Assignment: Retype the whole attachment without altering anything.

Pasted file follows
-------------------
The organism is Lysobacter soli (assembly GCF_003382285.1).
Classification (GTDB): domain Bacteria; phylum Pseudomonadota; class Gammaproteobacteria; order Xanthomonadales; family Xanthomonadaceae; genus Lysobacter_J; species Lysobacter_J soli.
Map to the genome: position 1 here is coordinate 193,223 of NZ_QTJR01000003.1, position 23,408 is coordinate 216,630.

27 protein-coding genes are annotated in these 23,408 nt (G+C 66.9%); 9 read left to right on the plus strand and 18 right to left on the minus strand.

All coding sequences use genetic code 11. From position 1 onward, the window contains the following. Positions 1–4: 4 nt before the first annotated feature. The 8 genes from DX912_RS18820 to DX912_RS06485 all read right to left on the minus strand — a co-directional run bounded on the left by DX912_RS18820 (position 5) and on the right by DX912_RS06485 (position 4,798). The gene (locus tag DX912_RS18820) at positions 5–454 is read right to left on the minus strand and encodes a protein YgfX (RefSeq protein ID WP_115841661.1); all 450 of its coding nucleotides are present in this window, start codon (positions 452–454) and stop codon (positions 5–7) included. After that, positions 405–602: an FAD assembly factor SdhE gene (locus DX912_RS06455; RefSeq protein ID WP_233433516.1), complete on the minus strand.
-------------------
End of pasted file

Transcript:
The organism is Lysobacter soli (assembly GCF_003382285.1).
Classification (GTDB): domain Bacteria; phylum Pseudomonadota; class Gammaproteobacteria; order Xanthomonadales; family Xanthomonadaceae; genus Lysobacter_J; species Lysobacter_J soli.
Map to the genome: position 1 here is coordinate 193,223 of NZ_QTJR01000003.1, position 23,408 is coordinate 216,630.

27 protein-coding genes are annotated in these 23,408 nt (G+C 66.9%); 9 read left to right on the plus strand and 18 right to left on the minus strand.

All coding sequences use genetic code 11. From position 1 onward, the window contains the following. Positions 1–4: 4 nt before the first annotated feature. The 8 genes from DX912_RS18820 to DX912_RS06485 all read right to left on the minus strand — a co-directional run bounded on the left by DX912_RS18820 (position 5) and on the right by DX912_RS06485 (position 4,798). The gene (locus tag DX912_RS18820) at positions 5–454 is read right to left on the minus strand and encodes a protein YgfX (RefSeq protein ID WP_115841661.1); all 450 of its coding nucleotides are present in this window, start codon (positions 452–454) and stop codon (positions 5–7) included. After that, positions 405–602: an FAD assembly factor SdhE gene (locus DX912_RS06455; RefSeq protein ID WP_233433516.1), complete on the minus strand.